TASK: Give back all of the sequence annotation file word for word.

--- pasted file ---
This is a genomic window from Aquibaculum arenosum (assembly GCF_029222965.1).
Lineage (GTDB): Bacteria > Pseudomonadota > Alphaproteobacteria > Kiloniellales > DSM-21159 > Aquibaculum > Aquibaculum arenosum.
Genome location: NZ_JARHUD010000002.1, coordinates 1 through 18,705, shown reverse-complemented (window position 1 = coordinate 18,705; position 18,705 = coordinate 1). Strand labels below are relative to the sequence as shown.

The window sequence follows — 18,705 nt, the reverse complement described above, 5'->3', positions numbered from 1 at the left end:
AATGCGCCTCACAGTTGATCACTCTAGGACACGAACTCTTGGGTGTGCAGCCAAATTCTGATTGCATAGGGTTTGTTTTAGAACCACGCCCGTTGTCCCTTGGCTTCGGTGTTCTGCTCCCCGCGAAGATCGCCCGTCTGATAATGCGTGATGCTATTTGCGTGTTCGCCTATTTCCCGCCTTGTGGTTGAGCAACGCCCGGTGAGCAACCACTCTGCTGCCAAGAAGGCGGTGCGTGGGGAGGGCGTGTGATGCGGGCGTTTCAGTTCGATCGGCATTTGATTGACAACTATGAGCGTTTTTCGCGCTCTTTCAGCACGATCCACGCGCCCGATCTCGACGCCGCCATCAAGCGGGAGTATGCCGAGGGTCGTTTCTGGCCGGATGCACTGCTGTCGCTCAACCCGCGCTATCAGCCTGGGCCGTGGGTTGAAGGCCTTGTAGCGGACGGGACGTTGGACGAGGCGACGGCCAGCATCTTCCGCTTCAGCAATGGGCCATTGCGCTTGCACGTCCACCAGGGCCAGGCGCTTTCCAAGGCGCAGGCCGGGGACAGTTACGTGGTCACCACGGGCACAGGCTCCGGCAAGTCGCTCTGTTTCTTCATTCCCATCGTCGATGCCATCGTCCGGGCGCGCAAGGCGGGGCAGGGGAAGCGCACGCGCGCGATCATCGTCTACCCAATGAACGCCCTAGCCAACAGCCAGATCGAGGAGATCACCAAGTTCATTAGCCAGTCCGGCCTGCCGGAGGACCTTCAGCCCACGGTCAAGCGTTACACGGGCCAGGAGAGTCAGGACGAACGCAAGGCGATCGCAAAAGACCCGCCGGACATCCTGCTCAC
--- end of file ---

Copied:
This is a genomic window from Aquibaculum arenosum (assembly GCF_029222965.1).
Lineage (GTDB): Bacteria > Pseudomonadota > Alphaproteobacteria > Kiloniellales > DSM-21159 > Aquibaculum > Aquibaculum arenosum.
Genome location: NZ_JARHUD010000002.1, coordinates 1 through 18,705, shown reverse-complemented (window position 1 = coordinate 18,705; position 18,705 = coordinate 1). Strand labels below are relative to the sequence as shown.

The window sequence follows — 18,705 nt, the reverse complement described above, 5'->3', positions numbered from 1 at the left end:
AATGCGCCTCACAGTTGATCACTCTAGGACACGAACTCTTGGGTGTGCAGCCAAATTCTGATTGCATAGGGTTTGTTTTAGAACCACGCCCGTTGTCCCTTGGCTTCGGTGTTCTGCTCCCCGCGAAGATCGCCCGTCTGATAATGCGTGATGCTATTTGCGTGTTCGCCTATTTCCCGCCTTGTGGTTGAGCAACGCCCGGTGAGCAACCACTCTGCTGCCAAGAAGGCGGTGCGTGGGGAGGGCGTGTGATGCGGGCGTTTCAGTTCGATCGGCATTTGATTGACAACTATGAGCGTTTTTCGCGCTCTTTCAGCACGATCCACGCGCCCGATCTCGACGCCGCCATCAAGCGGGAGTATGCCGAGGGTCGTTTCTGGCCGGATGCACTGCTGTCGCTCAACCCGCGCTATCAGCCTGGGCCGTGGGTTGAAGGCCTTGTAGCGGACGGGACGTTGGACGAGGCGACGGCCAGCATCTTCCGCTTCAGCAATGGGCCATTGCGCTTGCACGTCCACCAGGGCCAGGCGCTTTCCAAGGCGCAGGCCGGGGACAGTTACGTGGTCACCACGGGCACAGGCTCCGGCAAGTCGCTCTGTTTCTTCATTCCCATCGTCGATGCCATCGTCCGGGCGCGCAAGGCGGGGCAGGGGAAGCGCACGCGCGCGATCATCGTCTACCCAATGAACGCCCTAGCCAACAGCCAGATCGAGGAGATCACCAAGTTCATTAGCCAGTCCGGCCTGCCGGAGGACCTTCAGCCCACGGTCAAGCGTTACACGGGCCAGGAGAGTCAGGACGAACGCAAGGCGATCGCAAAAGACCCGCCGGACATCCTGCTCAC